“I’ve met with devils before,” Dave said. “We want to visit his camp.”

Cheriet stared at Dave in disbelief. Then he wiped the sweat off his forehead and stared at the floor for a few minutes.

“I will do it, but you must pay me more than that pitiful interpreter’s fee.”

“How much?” Dave asked.

“A hundred American dollars a day.”

“Done,” Dave agreed. “Does that include your van?”

“There are no roads to Aama Tahar’s camp. You must procure camels or a cross-country vehicle.”

“Can we rent such a vehicle here?” Dave asked.

“If I rent one, I cannot say where we are going in it,” Cheriet replied.

“You mentioned camels,” Jim interjected. “Would camels be better than a four-by-four vehicle?”

“You would be better off in a vehicle,” Cheriet replied. “Camels have terrible dispositions, they smell bad and they spit on you at every opportunity.” He paused and grinned. “But if you run out of food you can eat them.”

“We’ll go with the four-by-four,” Dave said. “When can you get the vehicle and be ready to leave?”

“Tomorrow at noon I will pick you up here.”

“What do you say, Jim?” Dave asked.

“I say let’s go,” Jim agreed. “I can’t wait to meet a man named Aama Tahar.”

Cleopatra laughed out loud. She had listened intently to their conversation with Cheriet. After he left, Dave asked her what she thought.

“I want to go with you,” she said brightly.

They were dumbfounded. “Are you sure?” Dave asked. “This is going be a very rough trip. We are meeting brigands who have resisted civilization for five thousand years.”

“Yeah,” Jim added. “Even the Romans failed to tame them.”

“I want to go,” she insisted. “You owe me. If it wasn’t for me you’d still be wandering around town looking for help. Besides, you shouldn’t completely trust Cheriet.”

“But he returned our stuff,” Jim objected.

“Only because I agreed to split the two thousand dollars you promised me if he returned your equipment.”

They were quiet while they digested that piece of chicanery.

“She’s right,” Dave agreed. “It’s going to be very rough, Cleopatra. You’re a pretty woman. Who knows what evil Aama Tahar will do when he sees you with two infidels?”

“I can handle myself,” she said confidently. “I’ve been here almost a year and nobody’s shut me up in a cave yet.”

Dave ignored her slight. “What about your classmate?”

“He’s on his own,” she replied.

“I’m game,” Jim said. “We need somebody we can trust who speaks the language.”

Dave thought about it and finally agreed. “You ought to carry a gun. Can you shoot?”

“I was the Utah collegiate smallbore champion in 2003,” she replied.

“Dang it all, Dave,” Jim exclaimed. “Cleopatra is the perfect woman!”

 

Continued Next Month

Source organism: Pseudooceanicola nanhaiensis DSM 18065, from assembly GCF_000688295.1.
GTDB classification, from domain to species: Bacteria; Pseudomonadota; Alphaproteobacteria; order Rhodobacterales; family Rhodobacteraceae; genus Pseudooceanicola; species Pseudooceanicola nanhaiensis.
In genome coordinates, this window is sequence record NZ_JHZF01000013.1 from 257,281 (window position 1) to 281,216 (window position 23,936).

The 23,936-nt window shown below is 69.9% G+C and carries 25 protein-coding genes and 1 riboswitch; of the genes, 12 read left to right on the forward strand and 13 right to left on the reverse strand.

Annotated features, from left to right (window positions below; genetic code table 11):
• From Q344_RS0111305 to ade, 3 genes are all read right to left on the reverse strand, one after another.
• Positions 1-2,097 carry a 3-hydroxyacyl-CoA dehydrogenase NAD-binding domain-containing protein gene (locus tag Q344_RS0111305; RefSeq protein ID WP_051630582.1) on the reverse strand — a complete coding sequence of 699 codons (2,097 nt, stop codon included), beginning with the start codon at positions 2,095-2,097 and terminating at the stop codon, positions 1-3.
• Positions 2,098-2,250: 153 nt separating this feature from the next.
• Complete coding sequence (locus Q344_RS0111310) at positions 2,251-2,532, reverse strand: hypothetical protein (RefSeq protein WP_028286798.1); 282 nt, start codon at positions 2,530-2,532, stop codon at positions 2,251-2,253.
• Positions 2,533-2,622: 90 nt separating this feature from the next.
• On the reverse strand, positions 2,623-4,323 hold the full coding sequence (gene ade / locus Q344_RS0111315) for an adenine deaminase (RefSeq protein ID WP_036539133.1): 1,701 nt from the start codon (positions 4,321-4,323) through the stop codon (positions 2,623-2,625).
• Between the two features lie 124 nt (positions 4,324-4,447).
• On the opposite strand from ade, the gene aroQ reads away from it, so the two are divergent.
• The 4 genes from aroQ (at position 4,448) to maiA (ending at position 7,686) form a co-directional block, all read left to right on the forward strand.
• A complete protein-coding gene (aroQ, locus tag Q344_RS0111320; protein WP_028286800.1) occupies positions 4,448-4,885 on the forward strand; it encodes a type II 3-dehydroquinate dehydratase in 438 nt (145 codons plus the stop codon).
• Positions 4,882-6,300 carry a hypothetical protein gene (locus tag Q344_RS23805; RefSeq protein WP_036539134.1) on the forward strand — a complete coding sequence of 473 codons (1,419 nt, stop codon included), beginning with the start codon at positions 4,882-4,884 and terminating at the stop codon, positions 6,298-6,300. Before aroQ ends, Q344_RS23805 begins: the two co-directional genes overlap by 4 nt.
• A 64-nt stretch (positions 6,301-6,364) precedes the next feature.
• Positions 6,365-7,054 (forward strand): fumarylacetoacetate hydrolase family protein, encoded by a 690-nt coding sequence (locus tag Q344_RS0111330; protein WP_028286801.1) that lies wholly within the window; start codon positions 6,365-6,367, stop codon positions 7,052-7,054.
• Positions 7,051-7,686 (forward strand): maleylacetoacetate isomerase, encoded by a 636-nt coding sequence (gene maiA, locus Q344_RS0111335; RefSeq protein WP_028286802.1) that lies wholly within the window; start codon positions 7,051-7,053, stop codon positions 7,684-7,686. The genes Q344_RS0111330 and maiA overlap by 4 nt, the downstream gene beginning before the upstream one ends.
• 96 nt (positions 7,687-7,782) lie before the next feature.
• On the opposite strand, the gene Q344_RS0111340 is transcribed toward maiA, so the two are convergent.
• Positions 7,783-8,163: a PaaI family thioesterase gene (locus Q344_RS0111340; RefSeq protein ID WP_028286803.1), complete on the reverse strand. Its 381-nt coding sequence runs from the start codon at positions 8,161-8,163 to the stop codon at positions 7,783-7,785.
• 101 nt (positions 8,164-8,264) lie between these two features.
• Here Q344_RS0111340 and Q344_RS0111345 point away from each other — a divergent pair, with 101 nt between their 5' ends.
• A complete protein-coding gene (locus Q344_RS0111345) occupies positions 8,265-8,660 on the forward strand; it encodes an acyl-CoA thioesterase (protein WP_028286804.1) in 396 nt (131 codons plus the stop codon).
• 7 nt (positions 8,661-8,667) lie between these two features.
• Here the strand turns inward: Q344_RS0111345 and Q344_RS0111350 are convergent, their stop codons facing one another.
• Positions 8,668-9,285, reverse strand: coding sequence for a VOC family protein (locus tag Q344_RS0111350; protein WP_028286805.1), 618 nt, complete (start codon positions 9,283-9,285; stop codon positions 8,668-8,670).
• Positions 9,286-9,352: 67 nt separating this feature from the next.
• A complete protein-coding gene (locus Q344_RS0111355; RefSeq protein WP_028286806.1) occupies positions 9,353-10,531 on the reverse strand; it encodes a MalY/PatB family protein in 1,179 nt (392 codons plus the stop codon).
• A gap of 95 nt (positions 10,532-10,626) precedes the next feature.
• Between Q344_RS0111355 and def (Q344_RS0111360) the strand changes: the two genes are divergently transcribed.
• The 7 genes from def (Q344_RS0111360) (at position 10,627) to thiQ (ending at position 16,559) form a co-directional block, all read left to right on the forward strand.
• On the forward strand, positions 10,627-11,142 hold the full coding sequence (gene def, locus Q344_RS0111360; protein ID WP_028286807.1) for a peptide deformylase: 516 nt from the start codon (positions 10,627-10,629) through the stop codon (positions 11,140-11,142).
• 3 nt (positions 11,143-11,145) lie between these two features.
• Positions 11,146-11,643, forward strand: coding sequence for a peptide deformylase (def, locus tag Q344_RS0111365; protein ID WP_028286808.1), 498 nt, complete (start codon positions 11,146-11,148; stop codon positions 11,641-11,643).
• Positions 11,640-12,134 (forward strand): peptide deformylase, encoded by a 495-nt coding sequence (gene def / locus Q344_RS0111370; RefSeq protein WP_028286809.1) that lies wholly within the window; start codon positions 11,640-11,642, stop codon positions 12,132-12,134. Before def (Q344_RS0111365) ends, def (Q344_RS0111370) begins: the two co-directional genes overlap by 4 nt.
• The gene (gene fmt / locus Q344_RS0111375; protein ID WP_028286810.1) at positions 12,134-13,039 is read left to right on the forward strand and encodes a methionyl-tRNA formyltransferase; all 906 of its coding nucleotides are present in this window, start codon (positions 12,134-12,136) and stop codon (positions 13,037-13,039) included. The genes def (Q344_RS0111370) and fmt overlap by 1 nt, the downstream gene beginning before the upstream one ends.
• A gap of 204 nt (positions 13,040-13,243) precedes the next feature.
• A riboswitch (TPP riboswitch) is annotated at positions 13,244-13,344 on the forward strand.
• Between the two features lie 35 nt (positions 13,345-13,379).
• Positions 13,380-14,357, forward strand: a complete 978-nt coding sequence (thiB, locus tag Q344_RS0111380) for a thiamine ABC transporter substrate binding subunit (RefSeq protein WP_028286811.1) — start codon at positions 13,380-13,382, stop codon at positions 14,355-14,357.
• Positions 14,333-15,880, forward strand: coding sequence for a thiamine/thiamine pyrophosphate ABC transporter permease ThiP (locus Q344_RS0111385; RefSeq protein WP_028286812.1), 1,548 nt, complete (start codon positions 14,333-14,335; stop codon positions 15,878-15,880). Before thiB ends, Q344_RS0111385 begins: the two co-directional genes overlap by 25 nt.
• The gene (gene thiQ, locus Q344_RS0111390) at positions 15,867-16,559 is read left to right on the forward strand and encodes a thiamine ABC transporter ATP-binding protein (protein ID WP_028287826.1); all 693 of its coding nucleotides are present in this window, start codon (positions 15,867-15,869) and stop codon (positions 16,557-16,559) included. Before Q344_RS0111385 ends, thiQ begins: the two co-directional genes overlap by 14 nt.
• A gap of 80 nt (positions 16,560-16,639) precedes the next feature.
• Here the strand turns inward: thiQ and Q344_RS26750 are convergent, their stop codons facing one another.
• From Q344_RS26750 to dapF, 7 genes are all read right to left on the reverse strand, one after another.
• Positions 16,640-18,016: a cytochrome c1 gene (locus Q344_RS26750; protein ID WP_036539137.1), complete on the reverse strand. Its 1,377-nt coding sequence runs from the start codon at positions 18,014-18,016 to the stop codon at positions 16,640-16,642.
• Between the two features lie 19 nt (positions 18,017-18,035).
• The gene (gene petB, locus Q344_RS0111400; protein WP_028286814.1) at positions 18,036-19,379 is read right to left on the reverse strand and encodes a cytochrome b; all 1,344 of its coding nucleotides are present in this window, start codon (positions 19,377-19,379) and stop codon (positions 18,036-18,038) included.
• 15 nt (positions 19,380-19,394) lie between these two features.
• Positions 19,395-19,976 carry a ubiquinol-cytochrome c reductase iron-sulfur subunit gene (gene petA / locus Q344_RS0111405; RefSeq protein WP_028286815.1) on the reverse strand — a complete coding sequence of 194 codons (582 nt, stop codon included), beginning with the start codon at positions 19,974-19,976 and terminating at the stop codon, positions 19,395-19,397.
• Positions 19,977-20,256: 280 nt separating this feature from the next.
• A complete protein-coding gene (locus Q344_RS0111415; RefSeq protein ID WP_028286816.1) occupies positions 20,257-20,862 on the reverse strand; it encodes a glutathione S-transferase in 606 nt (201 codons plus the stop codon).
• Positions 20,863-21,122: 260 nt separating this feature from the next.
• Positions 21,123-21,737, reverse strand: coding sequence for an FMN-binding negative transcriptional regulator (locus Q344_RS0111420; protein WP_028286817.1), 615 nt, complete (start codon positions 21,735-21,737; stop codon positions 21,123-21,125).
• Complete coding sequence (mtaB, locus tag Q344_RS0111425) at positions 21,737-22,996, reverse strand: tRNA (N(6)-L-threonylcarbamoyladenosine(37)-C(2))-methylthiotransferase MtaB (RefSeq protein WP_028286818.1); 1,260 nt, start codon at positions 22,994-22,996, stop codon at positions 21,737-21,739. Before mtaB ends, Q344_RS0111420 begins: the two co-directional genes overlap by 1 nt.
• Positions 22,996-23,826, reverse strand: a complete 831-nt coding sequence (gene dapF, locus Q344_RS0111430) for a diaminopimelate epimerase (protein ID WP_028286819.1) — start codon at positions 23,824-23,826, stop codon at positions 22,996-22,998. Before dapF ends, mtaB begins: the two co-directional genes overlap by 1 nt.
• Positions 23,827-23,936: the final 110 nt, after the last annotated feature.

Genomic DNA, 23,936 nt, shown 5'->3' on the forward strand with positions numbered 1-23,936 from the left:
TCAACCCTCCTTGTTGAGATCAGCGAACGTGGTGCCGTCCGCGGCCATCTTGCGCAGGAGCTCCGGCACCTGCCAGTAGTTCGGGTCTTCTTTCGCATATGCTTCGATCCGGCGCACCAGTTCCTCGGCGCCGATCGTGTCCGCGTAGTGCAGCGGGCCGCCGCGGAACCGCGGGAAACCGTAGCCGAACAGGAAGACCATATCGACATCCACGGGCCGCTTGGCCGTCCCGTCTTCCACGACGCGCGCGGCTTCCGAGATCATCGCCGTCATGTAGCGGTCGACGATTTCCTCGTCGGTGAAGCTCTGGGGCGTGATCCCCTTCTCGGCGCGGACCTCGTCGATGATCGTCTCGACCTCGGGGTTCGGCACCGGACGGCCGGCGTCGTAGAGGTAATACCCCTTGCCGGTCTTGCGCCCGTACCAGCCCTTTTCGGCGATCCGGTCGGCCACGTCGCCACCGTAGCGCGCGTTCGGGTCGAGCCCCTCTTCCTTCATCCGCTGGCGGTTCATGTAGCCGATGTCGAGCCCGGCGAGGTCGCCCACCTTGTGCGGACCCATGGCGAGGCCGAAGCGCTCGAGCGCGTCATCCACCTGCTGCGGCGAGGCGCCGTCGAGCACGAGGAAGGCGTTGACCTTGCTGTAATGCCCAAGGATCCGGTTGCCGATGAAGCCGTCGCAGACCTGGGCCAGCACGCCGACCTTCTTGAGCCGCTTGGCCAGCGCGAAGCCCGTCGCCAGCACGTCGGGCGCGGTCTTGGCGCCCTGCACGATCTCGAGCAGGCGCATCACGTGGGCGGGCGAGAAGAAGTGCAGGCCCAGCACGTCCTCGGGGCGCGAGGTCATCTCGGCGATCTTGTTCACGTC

The Diary of Samuel Pepys

Samuel Pepys

 

9th. I rose early this morning, and looked over and corrected my brother John's speech, which he is to make the next opposition. [Declamations at St. Paul's school, in which there were, opponents and respondents.] I met with W. Simons, Muddiman, and Jack Price, and went with them to Harper's and staid till two of the clock in the afternoon. I found Muddiman a good scholar, an arch rogue; and owns that though he writes new books for the Parliament, yet he did declare that he did it only to get money; and did talk very basely of many of them. Among other things, W. Simons told me how his uncle Scobell [H. Scobell, clerk to the House of Commons.] was on Saturday last called to the bar, for entering in the journal of the House, for the year 1653, these words:  “This day his Excellence the Lord G. Cromwell dissolved this House; “ which words the Parliament voted a forgery, and demanded of him how they same to be entered. He said that they were his own hand-writing, and that he did it by rights of his office, and the practice of his predecessor; and that the intent of the practice was to let posterity know how such and such a
Parliament was dissolved, whether by the command of the King, or by their own neglect, as the last House of Lords was; and that to this end, he had said and writ that it was dissolved by his
Excellence the Lord G.; and that for the word dissolved, he never at the time did hear of any other term; and desired pardon if he would not dare to make a word himself what it was six years
after, before they came themselves to call it an interruption; that they were so little satisfied with this answer, that they did chuse a committee to report to the House, whether this crime of Mr. Scobell's did come within the act of indemnity or no. Thence into the Hall, where I heard for certain that Monk was coming to London, and that Bradshaw's lodgings were preparing for him. [John Bradshaw, Serjeant-at-Law, President of the High Court of Justice.] I heard Sir H. Vane was this day voted out of the House, and to sit no more there; and that he would retire himself to his house at Raby, [Son of a statesman of both his names, and one, of the most turbulent enthusiasts produced by the Rebellion, and an inflexible republican. His execution, in 1662,
for conspiring the death of Charles I. was much called in question as a measure of great severity.] as also all the rest of the nine officers that had their commissions formerly taken
away from them, were commanded to their farthest houses from London during the pleasure of the Parliament.